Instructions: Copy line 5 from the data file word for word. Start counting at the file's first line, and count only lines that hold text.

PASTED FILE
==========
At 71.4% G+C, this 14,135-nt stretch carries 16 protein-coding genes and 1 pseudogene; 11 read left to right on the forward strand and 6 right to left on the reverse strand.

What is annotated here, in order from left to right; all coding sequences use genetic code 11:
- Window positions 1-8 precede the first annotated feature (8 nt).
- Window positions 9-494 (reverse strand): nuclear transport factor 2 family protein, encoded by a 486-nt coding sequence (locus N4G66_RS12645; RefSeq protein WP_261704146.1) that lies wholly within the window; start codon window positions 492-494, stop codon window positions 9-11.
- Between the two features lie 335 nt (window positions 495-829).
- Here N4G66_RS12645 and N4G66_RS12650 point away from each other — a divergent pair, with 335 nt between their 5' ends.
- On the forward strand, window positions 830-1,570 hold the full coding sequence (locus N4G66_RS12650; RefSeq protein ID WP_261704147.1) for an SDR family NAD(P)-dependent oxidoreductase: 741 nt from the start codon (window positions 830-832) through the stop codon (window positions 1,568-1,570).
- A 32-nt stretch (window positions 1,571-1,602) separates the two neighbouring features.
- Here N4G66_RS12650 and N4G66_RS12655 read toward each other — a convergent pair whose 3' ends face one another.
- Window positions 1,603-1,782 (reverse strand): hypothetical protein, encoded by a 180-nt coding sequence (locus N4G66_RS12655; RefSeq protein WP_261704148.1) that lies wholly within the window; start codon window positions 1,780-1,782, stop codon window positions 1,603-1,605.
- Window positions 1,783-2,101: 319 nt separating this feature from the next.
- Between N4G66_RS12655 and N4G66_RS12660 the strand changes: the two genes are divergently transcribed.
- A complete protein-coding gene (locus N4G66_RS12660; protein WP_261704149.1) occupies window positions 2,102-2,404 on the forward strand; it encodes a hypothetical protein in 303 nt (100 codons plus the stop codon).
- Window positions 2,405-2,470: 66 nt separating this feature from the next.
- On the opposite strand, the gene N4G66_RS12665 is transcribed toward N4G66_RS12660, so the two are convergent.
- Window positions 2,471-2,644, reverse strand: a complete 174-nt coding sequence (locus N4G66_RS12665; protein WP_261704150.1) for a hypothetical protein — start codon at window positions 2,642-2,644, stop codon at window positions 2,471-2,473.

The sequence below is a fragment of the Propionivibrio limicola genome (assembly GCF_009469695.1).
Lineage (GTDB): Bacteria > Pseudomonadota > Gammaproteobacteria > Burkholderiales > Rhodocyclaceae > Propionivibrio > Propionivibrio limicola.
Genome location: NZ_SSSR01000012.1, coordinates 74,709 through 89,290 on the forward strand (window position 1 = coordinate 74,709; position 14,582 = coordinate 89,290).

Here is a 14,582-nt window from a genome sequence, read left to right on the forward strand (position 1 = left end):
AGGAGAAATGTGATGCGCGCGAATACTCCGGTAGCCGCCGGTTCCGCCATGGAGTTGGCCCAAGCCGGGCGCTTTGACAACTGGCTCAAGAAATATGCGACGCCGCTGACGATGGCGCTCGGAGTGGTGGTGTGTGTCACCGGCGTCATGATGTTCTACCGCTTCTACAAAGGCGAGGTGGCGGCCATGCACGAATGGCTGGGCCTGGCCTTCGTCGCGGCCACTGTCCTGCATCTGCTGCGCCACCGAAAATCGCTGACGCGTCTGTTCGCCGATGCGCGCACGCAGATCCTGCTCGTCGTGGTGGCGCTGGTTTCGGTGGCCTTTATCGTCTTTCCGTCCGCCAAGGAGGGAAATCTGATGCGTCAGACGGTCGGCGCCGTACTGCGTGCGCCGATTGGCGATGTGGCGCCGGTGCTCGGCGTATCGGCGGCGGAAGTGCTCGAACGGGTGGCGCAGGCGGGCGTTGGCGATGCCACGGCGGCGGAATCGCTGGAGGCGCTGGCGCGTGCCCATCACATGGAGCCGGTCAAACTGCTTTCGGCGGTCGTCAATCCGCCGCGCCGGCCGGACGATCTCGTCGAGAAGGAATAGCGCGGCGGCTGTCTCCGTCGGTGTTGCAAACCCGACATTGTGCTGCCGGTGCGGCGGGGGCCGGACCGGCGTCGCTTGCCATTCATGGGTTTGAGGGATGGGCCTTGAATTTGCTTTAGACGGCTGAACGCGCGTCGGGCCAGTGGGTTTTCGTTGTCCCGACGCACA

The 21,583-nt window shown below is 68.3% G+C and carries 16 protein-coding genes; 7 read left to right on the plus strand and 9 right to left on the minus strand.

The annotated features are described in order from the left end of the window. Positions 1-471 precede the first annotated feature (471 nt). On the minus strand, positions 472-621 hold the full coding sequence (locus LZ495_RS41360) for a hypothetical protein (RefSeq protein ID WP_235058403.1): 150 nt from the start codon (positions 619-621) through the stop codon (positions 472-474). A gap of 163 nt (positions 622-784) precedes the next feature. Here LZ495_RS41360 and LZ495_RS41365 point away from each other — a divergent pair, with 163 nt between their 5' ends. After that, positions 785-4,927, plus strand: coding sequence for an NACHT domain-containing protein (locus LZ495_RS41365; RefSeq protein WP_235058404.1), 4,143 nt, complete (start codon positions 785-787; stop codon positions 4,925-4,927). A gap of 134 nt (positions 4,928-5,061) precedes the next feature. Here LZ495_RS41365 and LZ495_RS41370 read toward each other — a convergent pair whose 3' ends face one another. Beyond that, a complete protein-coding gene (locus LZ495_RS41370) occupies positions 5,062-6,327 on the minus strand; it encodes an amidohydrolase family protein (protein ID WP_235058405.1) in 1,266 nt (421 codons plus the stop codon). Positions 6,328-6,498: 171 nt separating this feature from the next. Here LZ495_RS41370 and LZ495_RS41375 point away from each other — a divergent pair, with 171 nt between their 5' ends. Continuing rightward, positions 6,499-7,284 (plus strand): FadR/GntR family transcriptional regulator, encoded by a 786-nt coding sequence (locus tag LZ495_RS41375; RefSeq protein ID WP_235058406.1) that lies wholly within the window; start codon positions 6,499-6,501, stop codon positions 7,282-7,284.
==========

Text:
- Between the two features lie 335 nt (window positions 495-829).